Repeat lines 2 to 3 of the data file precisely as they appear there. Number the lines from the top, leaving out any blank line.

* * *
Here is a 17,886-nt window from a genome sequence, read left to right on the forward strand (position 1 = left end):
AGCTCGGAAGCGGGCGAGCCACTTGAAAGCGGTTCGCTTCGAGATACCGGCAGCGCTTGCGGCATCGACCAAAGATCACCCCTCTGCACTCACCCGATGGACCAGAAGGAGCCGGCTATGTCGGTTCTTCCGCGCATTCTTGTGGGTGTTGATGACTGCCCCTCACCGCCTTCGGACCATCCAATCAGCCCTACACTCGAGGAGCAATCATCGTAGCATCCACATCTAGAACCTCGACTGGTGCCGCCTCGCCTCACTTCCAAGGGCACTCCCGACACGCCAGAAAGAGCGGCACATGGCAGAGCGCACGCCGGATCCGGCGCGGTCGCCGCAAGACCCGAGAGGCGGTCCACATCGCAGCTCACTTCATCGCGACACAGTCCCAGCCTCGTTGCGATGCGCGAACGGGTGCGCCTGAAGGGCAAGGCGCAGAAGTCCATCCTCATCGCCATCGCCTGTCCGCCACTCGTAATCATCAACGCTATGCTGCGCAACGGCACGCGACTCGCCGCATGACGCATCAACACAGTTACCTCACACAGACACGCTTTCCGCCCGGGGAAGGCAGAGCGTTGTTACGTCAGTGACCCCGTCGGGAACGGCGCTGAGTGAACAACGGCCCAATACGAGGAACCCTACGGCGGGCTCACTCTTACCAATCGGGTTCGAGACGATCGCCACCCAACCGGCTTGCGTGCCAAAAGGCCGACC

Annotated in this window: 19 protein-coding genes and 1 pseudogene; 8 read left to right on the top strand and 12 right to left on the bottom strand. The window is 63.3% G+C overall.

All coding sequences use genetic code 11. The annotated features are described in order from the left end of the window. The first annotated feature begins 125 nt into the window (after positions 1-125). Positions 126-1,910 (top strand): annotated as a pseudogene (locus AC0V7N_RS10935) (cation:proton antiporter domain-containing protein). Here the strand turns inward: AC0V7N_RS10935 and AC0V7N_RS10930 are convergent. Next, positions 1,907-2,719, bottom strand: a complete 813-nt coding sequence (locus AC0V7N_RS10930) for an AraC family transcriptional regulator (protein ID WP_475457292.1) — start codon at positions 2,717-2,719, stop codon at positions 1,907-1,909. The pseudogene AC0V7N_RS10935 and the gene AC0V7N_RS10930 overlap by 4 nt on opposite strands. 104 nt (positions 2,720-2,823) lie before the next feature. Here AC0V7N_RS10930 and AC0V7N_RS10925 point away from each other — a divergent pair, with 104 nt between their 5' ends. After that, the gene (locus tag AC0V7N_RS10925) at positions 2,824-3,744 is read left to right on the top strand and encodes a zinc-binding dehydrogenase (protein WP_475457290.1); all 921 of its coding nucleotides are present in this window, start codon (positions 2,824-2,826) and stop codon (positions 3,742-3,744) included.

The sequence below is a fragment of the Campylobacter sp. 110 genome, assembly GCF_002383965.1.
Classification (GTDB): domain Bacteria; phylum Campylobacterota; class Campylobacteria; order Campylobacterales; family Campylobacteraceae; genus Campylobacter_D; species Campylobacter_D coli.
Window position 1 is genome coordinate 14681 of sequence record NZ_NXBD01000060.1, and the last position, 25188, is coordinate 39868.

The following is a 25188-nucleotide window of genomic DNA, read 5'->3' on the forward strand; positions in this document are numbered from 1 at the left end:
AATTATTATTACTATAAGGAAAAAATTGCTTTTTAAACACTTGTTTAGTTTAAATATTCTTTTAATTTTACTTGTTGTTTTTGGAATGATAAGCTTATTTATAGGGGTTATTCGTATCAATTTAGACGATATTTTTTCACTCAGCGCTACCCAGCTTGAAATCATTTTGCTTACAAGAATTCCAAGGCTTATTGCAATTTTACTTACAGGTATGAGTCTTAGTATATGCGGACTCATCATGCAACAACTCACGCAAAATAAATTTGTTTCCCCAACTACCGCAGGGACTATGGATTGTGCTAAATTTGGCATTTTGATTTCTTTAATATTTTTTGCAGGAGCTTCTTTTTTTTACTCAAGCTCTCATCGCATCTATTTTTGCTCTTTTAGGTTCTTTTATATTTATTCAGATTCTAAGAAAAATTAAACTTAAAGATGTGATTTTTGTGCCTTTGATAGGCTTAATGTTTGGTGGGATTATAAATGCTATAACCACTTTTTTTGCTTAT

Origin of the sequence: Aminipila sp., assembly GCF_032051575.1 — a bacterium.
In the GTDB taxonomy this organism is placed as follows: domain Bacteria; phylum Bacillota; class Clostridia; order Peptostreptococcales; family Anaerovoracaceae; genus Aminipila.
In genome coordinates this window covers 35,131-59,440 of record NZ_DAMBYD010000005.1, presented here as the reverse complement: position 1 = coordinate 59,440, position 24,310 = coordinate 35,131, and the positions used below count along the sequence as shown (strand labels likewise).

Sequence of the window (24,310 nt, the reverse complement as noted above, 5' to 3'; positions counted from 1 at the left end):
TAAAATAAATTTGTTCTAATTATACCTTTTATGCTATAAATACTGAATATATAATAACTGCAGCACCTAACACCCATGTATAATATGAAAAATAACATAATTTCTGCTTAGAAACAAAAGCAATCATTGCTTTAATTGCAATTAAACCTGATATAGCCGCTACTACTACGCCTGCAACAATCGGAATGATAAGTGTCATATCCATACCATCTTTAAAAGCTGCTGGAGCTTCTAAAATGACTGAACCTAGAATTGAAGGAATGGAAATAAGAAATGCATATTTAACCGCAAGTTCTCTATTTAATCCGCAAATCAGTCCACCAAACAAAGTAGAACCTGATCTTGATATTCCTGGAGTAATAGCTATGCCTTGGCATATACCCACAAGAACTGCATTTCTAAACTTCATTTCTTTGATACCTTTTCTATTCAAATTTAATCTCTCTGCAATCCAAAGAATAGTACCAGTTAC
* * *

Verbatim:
AGCTCGGAAGCGGGCGAGCCACTTGAAAGCGGTTCGCTTCGAGATACCGGCAGCGCTTGCGGCATCGACCAAAGATCACCCCTCTGCACTCACCCGATGGACCAGAAGGAGCCGGCTATGTCGGTTCTTCCGCGCATTCTTGTGGGTGTTGATGACTGCCCCTCACCGCCTTCGGACCATCCAATCAGCCCTACACTCGAGGAGCAATCATCGTAGCATCCACATCTAGAACCTCGACTGGTGCCGCCTCGCCTCACTTCCAAGGGCACTCCCGACACGCCAGAAAGAGCGGCACATGGCAGAGCGCACGCCGGATCCGGCGCGGTCGCCGCAAGACCCGAGAGGCGGTCCACATCGCAGCTCACTTCATCGCGACACAGTCCCAGCCTCGTTGCGATGCGCGAACGGGTGCGCCTGAAGGGCAAGGCGCAGAAGTCCATCCTCATCGCCATCGCCTGTCCGCCACTCGTAATCATCAACGCTATGCTGCGCAACGGCACGCGACTCGCCGCATGACGCATCAACACAGTTACCTCACACAGACACGCTTTCCGCCCGGGGAAGGCAGAGCGTTGTTACGTCAGTGACCCCGTCGGGAACGGCGCTGAGTGAACAACGGCCCAATACGAGGAACCCTACGGCGGGCTCACTCTTACCAATCGGGTTCGAGACGATCGCCACCCAACCGGCTTGCGTGCCAAAAGGCCGACC

Annotated in this window: 19 protein-coding genes and 1 pseudogene; 8 read left to right on the top strand and 12 right to left on the bottom strand. The window is 63.3% G+C overall.